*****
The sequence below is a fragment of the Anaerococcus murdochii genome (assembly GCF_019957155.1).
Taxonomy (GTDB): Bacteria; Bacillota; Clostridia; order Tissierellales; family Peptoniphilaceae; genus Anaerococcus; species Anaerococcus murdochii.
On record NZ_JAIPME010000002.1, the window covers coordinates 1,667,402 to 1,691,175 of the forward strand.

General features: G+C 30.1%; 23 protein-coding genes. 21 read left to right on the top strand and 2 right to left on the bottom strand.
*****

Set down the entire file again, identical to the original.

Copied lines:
The sequence below is a fragment of the Anaerococcus murdochii genome (assembly GCF_019957155.1).
Taxonomy (GTDB): Bacteria; Bacillota; Clostridia; order Tissierellales; family Peptoniphilaceae; genus Anaerococcus; species Anaerococcus murdochii.
On record NZ_JAIPME010000002.1, the window covers coordinates 1,667,402 to 1,691,175 of the forward strand.

General features: G+C 30.1%; 23 protein-coding genes. 21 read left to right on the top strand and 2 right to left on the bottom strand.